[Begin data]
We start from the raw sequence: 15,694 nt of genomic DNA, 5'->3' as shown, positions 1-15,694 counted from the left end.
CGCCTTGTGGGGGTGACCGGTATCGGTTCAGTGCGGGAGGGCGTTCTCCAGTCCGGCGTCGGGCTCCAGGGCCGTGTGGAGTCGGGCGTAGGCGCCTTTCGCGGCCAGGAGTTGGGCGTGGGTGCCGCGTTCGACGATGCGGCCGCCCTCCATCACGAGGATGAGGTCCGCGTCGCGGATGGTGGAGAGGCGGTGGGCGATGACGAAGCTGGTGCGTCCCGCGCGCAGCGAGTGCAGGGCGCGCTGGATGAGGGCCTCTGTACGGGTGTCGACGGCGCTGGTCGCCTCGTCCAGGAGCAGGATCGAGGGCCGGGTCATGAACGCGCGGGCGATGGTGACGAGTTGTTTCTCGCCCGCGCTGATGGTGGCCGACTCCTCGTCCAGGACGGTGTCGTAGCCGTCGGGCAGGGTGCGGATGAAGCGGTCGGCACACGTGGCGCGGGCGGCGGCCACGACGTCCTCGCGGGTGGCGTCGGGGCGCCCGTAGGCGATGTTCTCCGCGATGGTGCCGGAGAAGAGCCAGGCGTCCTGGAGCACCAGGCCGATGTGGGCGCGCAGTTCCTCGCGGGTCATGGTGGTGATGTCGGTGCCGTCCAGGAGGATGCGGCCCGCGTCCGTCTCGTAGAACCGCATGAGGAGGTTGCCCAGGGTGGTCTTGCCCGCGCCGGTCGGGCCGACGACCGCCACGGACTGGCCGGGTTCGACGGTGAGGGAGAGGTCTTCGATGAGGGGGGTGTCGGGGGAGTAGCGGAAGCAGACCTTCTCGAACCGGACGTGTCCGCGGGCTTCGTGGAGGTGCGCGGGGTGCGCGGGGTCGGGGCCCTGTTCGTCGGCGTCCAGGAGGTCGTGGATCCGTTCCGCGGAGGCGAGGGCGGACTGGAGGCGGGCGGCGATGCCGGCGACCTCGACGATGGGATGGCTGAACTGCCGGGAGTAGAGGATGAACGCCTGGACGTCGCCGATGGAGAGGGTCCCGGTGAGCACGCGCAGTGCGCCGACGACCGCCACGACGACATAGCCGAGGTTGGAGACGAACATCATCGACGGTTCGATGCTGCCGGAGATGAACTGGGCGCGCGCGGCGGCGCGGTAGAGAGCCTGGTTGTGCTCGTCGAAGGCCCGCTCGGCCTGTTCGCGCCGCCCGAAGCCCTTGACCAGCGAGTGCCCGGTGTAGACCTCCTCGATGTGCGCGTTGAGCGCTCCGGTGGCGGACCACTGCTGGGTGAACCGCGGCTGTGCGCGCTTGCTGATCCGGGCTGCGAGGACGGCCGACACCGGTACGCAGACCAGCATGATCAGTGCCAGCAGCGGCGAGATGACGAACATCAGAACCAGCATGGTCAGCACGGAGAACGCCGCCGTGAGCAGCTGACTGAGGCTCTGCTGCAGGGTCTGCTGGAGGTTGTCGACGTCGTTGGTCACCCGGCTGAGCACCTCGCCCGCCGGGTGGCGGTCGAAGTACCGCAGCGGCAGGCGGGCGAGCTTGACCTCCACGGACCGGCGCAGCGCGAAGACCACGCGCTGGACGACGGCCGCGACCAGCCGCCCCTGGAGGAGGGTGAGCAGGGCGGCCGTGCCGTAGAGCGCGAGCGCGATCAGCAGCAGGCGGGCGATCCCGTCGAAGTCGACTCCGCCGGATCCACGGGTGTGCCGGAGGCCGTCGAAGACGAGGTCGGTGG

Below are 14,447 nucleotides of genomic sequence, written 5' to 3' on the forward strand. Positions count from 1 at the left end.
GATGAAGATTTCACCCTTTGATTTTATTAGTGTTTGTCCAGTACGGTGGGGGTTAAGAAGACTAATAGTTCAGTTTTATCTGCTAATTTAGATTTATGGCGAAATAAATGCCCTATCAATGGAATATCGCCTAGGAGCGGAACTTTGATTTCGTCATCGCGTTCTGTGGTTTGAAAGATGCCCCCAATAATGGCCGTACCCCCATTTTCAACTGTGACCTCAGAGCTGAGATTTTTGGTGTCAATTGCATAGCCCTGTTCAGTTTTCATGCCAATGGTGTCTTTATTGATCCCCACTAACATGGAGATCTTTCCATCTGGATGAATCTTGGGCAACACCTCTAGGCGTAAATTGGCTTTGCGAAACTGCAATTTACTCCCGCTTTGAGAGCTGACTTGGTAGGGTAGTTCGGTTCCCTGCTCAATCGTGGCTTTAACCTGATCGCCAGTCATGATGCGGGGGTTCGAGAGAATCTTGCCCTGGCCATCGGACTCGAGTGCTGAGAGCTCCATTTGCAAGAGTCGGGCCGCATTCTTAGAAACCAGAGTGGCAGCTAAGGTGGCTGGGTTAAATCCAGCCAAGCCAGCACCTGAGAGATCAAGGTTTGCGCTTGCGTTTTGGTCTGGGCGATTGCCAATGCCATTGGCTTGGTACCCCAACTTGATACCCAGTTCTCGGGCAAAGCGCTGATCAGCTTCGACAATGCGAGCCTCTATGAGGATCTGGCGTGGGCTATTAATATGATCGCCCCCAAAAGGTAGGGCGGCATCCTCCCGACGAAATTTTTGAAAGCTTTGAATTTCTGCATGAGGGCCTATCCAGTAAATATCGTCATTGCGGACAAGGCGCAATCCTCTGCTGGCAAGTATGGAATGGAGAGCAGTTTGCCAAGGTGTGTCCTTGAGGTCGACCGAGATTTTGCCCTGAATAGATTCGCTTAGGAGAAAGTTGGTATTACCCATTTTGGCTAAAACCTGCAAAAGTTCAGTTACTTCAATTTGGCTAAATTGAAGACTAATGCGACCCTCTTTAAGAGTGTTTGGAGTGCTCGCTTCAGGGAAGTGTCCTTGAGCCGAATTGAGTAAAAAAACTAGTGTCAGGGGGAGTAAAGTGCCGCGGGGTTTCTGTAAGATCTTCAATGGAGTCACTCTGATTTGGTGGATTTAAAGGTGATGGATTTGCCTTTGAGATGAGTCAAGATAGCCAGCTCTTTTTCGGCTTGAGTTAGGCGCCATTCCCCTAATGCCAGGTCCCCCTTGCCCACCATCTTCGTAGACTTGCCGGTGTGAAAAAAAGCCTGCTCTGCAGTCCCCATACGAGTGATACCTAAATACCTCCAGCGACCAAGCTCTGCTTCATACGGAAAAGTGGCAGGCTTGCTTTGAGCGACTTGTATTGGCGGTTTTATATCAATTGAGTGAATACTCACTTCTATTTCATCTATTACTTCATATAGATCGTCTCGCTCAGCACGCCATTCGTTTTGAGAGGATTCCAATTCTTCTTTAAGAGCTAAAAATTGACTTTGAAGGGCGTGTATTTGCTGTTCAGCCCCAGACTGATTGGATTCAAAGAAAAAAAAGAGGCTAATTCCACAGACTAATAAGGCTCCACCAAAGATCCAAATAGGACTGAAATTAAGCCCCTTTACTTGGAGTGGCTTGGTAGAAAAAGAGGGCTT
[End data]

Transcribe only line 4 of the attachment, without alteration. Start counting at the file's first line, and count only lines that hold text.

GATGAAGATTTCACCCTTTGATTTTATTAGTGTTTGTCCAGTACGGTGGGGGTTAAGAAGACTAATAGTTCAGTTTTATCTGCTAATTTAGATTTATGGCGAAATAAATGCCCTATCAATGGAATATCGCCTAGGAGCGGAACTTTGATTTCGTCATCGCGTTCTGTGGTTTGAAAGATGCCCCCAATAATGGCCGTACCCCCATTTTCAACTGTGACCTCAGAGCTGAGATTTTTGGTGTCAATTGCATAGCCCTGTTCAGTTTTCATGCCAATGGTGTCTTTATTGATCCCCACTAACATGGAGATCTTTCCATCTGGATGAATCTTGGGCAACACCTCTAGGCGTAAATTGGCTTTGCGAAACTGCAATTTACTCCCGCTTTGAGAGCTGACTTGGTAGGGTAGTTCGGTTCCCTGCTCAATCGTGGCTTTAACCTGATCGCCAGTCATGATGCGGGGGTTCGAGAGAATCTTGCCCTGGCCATCGGACTCGAGTGCTGAGAGCTCCATTTGCAAGAGTCGGGCCGCATTCTTAGAAACCAGAGTGGCAGCTAAGGTGGCTGGGTTAAATCCAGCCAAGCCAGCACCTGAGAGATCAAGGTTTGCGCTTGCGTTTTGGTCTGGGCGATTGCCAATGCCATTGGCTTGGTACCCCAACTTGATACCCAGTTCTCGGGCAAAGCGCTGATCAGCTTCGACAATGCGAGCCTCTATGAGGATCTGGCGTGGGCTATTAATATGATCGCCCCCAAAAGGTAGGGCGGCATCCTCCCGACGAAATTTTTGAAAGCTTTGAATTTCTGCATGAGGGCCTATCCAGTAAATATCGTCATTGCGGACAAGGCGCAATCCTCTGCTGGCAAGTATGGAATGGAGAGCAGTTTGCCAAGGTGTGTCCTTGAGGTCGACCGAGATTTTGCCCTGAATAGATTCGCTTAGGAGAAAGTTGGTATTACCCATTTTGGCTAAAACCTGCAAAAGTTCAGTTACTTCAATTTGGCTAAATTGAAGACTAATGCGACCCTCTTTAAGAGTGTTTGGAGTGCTCGCTTCAGGGAAGTGTCCTTGAGCCGAATTGAGTAAAAAAACTAGTGTCAGGGGGAGTAAAGTGCCGCGGGGTTTCTGTAAGATCTTCAATGGAGTCACTCTGATTTGGTGGATTTAAAGGTGATGGATTTGCCTTTGAGATGAGTCAAGATAGCCAGCTCTTTTTCGGCTTGAGTTAGGCGCCATTCCCCTAATGCCAGGTCCCCCTTGCCCACCATCTTCGTAGACTTGCCGGTGTGAAAAAAAGCCTGCTCTGCAGTCCCCATACGAGTGATACCTAAATACCTCCAGCGACCAAGCTCTGCTTCATACGGAAAAGTGGCAGGCTTGCTTTGAGCGACTTGTATTGGCGGTTTTATATCAATTGAGTGAATACTCACTTCTATTTCATCTATTACTTCATATAGATCGTCTCGCTCAGCACGCCATTCGTTTTGAGAGGATTCCAATTCTTCTTTAAGAGCTAAAAATTGACTTTGAAGGGCGTGTATTTGCTGTTCAGCCCCAGACTGATTGGATTCAAAGAAAAAAAAGAGGCTAATTCCACAGACTAATAAGGCTCCACCAAAGATCCAAATAGGACTGAAATTAAGCCCCTTTACTTGGAGTGGCTTGGTAGAAAAAGAGGGCTT